Some patients have even used homemade solutions such as tying themselves to their bed using belts and ropes to avoid unconsciously throttling their partners.

So what exactly causes RBD? The short answer is we still don’t know.

Although the exact cause remains unclear, current research implicates the pons and the medulla, two areas that make up part of what is known as the brain stem.

Research suggests that there is a loss of brain cells in these areas, which then leads to the lack of
muscle atonia during REM sleep, which leads to dream enactment.

To further understand the mechanisms underlying RBD, scientists have turned to a source surprisingly close to home.

Cats have been used in experiments investigating REM-atonia because their sleep cycles can be easily identified using brain imaging techniques.

Like humans, they also have periods of REM and non-REM sleep, although these phases are shorter.

Experimenters inflict a lesion to a specific area of the brain stem to observe its effects on how the cats sleep.

If they behave differently compared to cats without the lesion (controls) then it can be inferred that this difference in behaviour was due to the lesion.

Studies using this method have found that lesioned cats experience a permanent loss of REM-atonia and even show ‘hallucinatory-type’ behaviour that is similar to the behaviour shown by humans acting out their dreams (Schenkel and Siegel, 1989).

Although there are obvious issues with relating data from cats to humans, this provides good evidence for the idea that the brainstem is involved in keeping the muscles paralysed during REM sleep.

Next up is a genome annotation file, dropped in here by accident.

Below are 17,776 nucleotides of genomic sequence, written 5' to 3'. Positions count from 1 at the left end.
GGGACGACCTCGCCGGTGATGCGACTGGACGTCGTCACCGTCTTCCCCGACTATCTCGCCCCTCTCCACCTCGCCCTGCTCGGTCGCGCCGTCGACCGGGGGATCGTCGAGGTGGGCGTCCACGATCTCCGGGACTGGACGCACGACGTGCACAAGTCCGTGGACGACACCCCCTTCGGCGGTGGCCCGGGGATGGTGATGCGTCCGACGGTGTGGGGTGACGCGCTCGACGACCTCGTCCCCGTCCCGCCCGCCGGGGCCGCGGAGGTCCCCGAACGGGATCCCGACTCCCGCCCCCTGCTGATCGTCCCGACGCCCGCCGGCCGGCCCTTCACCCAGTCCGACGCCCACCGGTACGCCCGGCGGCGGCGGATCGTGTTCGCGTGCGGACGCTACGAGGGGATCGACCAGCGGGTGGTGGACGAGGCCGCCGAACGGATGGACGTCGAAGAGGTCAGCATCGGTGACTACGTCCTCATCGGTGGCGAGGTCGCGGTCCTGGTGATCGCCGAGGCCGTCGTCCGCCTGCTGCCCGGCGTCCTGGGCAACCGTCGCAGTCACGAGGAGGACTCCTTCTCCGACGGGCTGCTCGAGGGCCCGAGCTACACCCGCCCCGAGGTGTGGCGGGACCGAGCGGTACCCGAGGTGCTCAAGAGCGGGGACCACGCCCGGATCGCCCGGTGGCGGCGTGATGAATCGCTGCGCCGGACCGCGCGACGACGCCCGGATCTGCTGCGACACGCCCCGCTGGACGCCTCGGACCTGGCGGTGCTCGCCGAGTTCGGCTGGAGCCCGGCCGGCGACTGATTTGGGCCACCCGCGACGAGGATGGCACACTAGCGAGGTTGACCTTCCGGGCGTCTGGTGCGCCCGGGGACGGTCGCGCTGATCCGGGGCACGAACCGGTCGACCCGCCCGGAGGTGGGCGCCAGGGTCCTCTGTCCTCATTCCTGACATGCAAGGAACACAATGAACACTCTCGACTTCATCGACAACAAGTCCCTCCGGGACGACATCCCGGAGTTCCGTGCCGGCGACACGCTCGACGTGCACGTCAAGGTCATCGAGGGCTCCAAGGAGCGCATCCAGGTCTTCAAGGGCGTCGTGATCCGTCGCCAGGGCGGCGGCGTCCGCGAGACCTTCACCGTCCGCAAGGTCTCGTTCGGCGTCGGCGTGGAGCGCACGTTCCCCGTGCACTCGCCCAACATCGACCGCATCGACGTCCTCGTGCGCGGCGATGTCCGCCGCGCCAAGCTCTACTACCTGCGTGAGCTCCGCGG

The inability to voluntarily control your movement is also characteristic of Parkinson’s disease.

Parkinson’s is a neurodegenerative disorder- that means that there is a loss of neurons in the brain which are the cells responsible for communication.

More specifically, there is a death of the neurons involved in movement, known as dopamine neurons, which is what makes it harder and harder to control your movement.

This is why some patients will have an incessantly shaky hand- this is known as a tremour.

Dr Sixel-Doring and his colleagues in Germany investigated Parkinson’s patients who also had RBD.

They found that patients with RBD were older, had longer disease duration, were in more advanced stages of Parkinson’s, had more falls and experienced more psychotic symptoms.

Dr Sixel-Doring and his colleagues suggest that RBD could be important in signalling the advancement of Parkinson’s.

Compared to other neurodegenerative diseases, RBD is hard to diagnose in the early stages of Parkinson’s so it is important for future research to focus on designing treatments that are sensitive to the dynamics of RBD.

Although drug therapies exist for patients with RBD, so far nothing has succeeded in stopping it altogether.

Considering a large majority of RBD patients are likely to develop a neurodegenerative disease later on in life, the need for further research is fundamental to developing our understanding of disorders like Parkinson’s.

Future questions to be investigated include whether RBD could be used as an early predictor of neurodegenerative disease and why it is related to more severe Parkinsonian symptoms such as longer disease duration.

With the continuing advancement of neuroscientific research, we will be able to gradually uncover the complexities involved in shadowboxing in your sleep.

Sara Din is a cognitive rehabilitation assistant at BIS Services and holds a masters in Cognitive Neuroscience.